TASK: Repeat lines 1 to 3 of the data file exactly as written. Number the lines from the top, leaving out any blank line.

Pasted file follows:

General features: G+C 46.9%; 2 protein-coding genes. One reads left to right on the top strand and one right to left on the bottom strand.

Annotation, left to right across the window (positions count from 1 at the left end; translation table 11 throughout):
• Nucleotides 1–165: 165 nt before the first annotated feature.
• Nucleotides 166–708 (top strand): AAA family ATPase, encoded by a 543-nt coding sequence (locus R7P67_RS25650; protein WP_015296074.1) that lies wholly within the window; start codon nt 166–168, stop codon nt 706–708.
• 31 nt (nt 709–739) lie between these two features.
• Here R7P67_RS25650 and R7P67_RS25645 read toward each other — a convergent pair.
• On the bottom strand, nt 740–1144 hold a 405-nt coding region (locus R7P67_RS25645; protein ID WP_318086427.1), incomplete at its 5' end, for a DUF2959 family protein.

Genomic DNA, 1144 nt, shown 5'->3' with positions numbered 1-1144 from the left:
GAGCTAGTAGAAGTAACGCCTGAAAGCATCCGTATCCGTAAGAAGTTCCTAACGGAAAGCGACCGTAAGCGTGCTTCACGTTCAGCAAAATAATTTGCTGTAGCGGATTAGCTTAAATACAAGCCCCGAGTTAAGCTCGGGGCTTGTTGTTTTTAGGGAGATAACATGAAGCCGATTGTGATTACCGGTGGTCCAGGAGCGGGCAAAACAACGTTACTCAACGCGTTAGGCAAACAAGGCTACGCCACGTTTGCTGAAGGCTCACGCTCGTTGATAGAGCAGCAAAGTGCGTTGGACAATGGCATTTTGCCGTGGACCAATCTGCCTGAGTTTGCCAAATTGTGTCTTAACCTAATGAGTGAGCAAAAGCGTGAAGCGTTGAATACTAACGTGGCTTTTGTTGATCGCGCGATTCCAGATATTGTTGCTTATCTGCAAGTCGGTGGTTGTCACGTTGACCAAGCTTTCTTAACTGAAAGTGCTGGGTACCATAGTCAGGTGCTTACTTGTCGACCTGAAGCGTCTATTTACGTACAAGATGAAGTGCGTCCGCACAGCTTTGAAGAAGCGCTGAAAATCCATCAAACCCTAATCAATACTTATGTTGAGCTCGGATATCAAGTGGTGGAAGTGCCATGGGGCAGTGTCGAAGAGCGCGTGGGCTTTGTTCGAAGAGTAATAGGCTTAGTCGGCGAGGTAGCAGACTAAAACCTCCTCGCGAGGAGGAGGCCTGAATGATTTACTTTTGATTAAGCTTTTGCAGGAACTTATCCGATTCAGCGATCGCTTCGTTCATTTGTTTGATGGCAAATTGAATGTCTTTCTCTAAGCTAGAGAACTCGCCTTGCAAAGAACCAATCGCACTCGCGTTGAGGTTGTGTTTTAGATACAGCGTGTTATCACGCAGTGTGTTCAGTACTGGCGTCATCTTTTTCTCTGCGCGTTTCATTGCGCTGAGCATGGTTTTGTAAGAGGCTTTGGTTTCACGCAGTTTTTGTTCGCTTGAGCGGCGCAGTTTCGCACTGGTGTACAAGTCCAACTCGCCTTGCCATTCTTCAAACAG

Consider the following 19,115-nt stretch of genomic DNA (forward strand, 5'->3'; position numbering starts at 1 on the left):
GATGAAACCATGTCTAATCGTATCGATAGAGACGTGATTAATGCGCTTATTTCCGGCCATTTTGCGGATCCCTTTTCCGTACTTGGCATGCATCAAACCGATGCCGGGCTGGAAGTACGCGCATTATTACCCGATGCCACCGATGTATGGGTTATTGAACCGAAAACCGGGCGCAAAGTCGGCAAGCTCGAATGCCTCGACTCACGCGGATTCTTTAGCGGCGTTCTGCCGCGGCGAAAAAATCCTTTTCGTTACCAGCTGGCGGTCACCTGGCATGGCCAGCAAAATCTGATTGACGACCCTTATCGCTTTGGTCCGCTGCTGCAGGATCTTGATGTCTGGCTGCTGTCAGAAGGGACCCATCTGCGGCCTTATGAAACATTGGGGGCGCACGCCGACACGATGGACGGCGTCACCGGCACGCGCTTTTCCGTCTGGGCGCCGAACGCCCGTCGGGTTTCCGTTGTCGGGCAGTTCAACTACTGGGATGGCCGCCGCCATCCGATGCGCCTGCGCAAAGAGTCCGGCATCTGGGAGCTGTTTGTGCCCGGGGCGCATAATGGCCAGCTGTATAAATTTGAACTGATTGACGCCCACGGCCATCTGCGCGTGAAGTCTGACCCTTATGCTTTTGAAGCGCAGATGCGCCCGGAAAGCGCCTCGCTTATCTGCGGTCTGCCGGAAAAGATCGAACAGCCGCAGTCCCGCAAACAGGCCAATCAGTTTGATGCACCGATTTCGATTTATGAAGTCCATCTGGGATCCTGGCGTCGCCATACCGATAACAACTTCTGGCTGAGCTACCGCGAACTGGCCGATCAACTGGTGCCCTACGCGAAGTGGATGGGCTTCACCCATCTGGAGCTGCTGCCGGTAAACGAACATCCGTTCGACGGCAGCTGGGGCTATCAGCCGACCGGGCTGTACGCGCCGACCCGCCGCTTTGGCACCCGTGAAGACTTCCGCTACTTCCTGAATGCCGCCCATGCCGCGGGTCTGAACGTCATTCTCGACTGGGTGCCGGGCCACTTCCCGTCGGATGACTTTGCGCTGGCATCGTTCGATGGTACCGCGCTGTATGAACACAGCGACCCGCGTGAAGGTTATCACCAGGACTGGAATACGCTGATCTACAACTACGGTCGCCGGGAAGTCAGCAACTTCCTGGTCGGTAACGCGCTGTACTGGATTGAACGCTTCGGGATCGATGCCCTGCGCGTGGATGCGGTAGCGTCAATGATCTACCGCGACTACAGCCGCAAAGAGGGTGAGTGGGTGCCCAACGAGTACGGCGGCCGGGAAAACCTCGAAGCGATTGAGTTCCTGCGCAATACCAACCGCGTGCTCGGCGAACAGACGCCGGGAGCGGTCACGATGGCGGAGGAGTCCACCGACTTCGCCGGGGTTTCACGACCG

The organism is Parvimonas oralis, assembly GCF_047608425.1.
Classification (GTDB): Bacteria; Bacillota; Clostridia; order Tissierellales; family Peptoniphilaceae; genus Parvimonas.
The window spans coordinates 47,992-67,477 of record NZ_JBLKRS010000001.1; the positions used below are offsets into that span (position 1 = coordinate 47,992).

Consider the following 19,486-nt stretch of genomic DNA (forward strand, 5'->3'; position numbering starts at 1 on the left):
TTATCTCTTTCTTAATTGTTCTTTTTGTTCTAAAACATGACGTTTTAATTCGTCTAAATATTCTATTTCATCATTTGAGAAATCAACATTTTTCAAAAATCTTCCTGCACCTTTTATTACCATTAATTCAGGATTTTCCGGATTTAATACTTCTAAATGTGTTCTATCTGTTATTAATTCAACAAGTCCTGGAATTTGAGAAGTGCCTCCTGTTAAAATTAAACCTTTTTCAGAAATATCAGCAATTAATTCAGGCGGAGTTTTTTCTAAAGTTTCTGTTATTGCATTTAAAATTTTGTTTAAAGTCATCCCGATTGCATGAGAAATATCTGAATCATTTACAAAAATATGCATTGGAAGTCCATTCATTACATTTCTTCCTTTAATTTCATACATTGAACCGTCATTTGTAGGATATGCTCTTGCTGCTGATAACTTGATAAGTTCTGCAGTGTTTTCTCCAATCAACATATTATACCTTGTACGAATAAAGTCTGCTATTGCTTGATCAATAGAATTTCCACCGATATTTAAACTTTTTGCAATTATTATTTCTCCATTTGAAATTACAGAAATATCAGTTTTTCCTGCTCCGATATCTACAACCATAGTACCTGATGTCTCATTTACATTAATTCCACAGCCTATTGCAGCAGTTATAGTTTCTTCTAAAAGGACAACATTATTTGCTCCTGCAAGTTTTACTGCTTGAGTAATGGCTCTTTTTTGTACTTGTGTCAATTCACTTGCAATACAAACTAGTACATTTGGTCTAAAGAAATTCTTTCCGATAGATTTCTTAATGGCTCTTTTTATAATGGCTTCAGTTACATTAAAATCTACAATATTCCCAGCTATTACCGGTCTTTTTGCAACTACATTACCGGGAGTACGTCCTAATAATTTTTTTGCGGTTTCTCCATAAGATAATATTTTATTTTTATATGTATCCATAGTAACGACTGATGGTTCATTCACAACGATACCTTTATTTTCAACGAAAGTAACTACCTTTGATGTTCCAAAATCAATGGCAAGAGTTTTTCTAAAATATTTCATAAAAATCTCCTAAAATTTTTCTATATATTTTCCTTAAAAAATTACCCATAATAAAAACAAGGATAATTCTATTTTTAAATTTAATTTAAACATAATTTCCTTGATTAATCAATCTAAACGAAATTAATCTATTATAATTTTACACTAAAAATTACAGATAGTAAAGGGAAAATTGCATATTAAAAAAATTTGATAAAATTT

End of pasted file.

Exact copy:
General features: G+C 46.9%; 2 protein-coding genes. One reads left to right on the top strand and one right to left on the bottom strand.

Annotation, left to right across the window (positions count from 1 at the left end; translation table 11 throughout):
• Nucleotides 1–165: 165 nt before the first annotated feature.